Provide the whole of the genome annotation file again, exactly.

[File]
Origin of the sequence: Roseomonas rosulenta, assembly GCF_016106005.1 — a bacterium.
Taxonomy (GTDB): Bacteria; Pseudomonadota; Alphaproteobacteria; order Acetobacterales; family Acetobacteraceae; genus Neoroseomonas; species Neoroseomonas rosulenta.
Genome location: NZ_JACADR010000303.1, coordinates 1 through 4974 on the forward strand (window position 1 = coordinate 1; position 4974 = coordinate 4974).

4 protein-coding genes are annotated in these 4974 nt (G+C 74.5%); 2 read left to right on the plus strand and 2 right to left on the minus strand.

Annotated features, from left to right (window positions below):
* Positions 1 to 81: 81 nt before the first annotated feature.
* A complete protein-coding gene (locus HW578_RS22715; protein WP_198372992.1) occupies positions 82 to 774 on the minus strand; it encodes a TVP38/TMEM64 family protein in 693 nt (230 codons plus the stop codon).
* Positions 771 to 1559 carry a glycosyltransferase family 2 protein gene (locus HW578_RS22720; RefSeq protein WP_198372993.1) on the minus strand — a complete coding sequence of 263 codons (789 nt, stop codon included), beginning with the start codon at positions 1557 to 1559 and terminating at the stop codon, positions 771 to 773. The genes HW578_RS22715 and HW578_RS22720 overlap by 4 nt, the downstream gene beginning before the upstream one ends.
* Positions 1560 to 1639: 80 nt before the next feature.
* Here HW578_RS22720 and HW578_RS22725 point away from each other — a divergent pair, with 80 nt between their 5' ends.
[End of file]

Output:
Origin of the sequence: Roseomonas rosulenta, assembly GCF_016106005.1 — a bacterium.
Taxonomy (GTDB): Bacteria; Pseudomonadota; Alphaproteobacteria; order Acetobacterales; family Acetobacteraceae; genus Neoroseomonas; species Neoroseomonas rosulenta.
Genome location: NZ_JACADR010000303.1, coordinates 1 through 4974 on the forward strand (window position 1 = coordinate 1; position 4974 = coordinate 4974).

4 protein-coding genes are annotated in these 4974 nt (G+C 74.5%); 2 read left to right on the plus strand and 2 right to left on the minus strand.

Annotated features, from left to right (window positions below):
* Positions 1 to 81: 81 nt before the first annotated feature.
* A complete protein-coding gene (locus HW578_RS22715; protein WP_198372992.1) occupies positions 82 to 774 on the minus strand; it encodes a TVP38/TMEM64 family protein in 693 nt (230 codons plus the stop codon).
* Positions 771 to 1559 carry a glycosyltransferase family 2 protein gene (locus HW578_RS22720; RefSeq protein WP_198372993.1) on the minus strand — a complete coding sequence of 263 codons (789 nt, stop codon included), beginning with the start codon at positions 1557 to 1559 and terminating at the stop codon, positions 771 to 773. The genes HW578_RS22715 and HW578_RS22720 overlap by 4 nt, the downstream gene beginning before the upstream one ends.
* Positions 1560 to 1639: 80 nt before the next feature.
* Here HW578_RS22720 and HW578_RS22725 point away from each other — a divergent pair, with 80 nt between their 5' ends.